Transparency: Ghana Chamber of Telecoms takes the lead
By Nana Appiah Acquaye, Accra, Ghana
To lay bare the true state of financial contributions made by telecommunication companies operating in the country to the government through taxes, levies, etc, the Ghana Chamber of Telecommunication has released a study conducted by reputable audit firm PwC, which indicates the revenues generated for the government by telecoms operators in the country.
According to the study officially launched in Accra, the total taxes borne and total taxes collected by network providers on behalf of the government of Ghana was GHC1.04 billion and GHC1.05 billion in 2013 and 2014 respectively, indicating a 6.9% and 5.4% of the Government of Ghana’s tax revenue for 2013 and 2014 respectively.
The Chief Executive Officer of the Chamber, Kwaku Sakyi Addo, revealed that even though such a substantial amount of revenue is collected on behalf of government , little or no appreciations is shown for their efforts. He believes that it’s about time the government acknowledged the enormous efforts that have been put in place to mobilize revenue for the government.
“This should influence policy initiatives and regulatory responses which ensure that a healthy investment climate is maintained in the Ghanaian market to promote digital inclusion and a connected society," he added.
The study covered other regulatory fees paid to government agencies, discretionary contributions like corporate social responsibility, employment trends and capital investments made by the members of the Ghana Chamber Telecom. It also gathered information about the industry’s tax contribution and overall enabling impact on the economy.
Five members of the Ghana Chamber of Telecom were considered for the study. The Total Tax Contribution methodology measures all taxes borne and collected by the members of GCT. Total taxes borne are taxes which are a cost to the members when paid and affects their financial profitability. Total taxes collected are taxes collected and administered on behalf of the government, which are not a direct cost to the members but are generated as a result of the member’s business activities and the activity of collection has cash flow implications to the members. The mobile telecommunications sector has been one of the most vibrant sectors of the Ghana economy since its liberalization in the early nineties.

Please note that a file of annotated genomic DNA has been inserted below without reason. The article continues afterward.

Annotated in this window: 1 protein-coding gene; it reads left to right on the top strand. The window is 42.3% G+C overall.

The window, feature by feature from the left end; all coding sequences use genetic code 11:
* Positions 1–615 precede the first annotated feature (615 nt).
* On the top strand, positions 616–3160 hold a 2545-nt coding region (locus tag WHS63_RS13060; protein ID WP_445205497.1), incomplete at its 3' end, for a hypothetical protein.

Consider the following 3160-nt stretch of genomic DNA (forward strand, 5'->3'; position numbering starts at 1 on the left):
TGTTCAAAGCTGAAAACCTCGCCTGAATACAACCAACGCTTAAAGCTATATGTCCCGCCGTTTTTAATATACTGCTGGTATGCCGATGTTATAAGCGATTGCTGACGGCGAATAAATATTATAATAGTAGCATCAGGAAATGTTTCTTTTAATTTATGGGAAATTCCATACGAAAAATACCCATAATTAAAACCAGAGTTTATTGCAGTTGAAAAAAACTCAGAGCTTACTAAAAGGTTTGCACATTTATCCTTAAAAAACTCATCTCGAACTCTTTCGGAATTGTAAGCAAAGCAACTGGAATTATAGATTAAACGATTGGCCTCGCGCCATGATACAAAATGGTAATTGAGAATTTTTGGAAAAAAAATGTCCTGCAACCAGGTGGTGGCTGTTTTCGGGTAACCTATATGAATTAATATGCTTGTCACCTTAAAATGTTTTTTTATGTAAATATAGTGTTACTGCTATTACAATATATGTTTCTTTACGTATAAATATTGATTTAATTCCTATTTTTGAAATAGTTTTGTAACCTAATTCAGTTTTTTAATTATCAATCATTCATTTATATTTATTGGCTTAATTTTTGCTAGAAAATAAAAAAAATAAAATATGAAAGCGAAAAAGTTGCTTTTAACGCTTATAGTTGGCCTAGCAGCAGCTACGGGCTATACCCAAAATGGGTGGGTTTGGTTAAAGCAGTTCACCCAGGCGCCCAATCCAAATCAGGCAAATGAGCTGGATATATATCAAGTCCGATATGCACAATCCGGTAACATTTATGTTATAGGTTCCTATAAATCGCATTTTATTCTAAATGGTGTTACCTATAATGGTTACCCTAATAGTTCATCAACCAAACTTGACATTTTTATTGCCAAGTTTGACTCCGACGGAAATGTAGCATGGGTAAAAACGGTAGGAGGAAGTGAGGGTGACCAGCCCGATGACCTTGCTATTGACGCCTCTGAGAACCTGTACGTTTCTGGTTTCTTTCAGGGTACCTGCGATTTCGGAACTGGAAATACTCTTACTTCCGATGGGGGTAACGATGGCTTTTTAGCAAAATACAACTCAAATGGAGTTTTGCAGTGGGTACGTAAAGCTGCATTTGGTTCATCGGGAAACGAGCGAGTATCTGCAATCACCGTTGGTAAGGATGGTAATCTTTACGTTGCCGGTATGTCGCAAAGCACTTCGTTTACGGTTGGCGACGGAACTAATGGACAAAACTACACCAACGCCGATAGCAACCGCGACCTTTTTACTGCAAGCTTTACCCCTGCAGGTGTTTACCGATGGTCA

Product taxes and regulatory fees paid to regulatory agencies together constitute the largest type of tax payment. The product taxes mainly comprise the statutory 1% net revenue contribution to National Communications Authority (“NCA”) and Ghana Investment Fund for Electronic Communications (“GIFEC”). The product taxes and regulatory fees exceeded the usual visible profit taxes such as corporate income tax.
The study continues to show an increase in product taxes collected such as Communication Services Tax (CST) and Value-Added Tax (VAT). CST is an industry specific tax which was introduced in 2008 to raise revenue from the communications services rendered by telecom operators to their customers. The CST paid by members increased by over 57% from 2012 to 2014. The increase relates to the growth of the telecoms sector over the period as well as changes in underlying laws governing the collection of taxes on voice and data service.
The members of GCT have been engaged in various Corporate Social Responsibility activities (“CSR”) mainly in the education sector, health sector and economic development areas as part of their contributions to the society at large. In perspective, the CSR contributions represented 5.7% to 1.2% of the average taxes collected for government between 2011 and 2014. Overall, there was a decline in capital expenditure by an average of 43% between 2011 and 2013.
The decline may be attributed to changes in legislation that required telecommunications operators to divest their tower portfolios and the investment life cycles of the industry that requires high level of investment in capital in early years. However, there was an increase in operating expenditures by 63% between 2012 and 2013. The telecommunication operators are expected to incur additional costs of renting towers.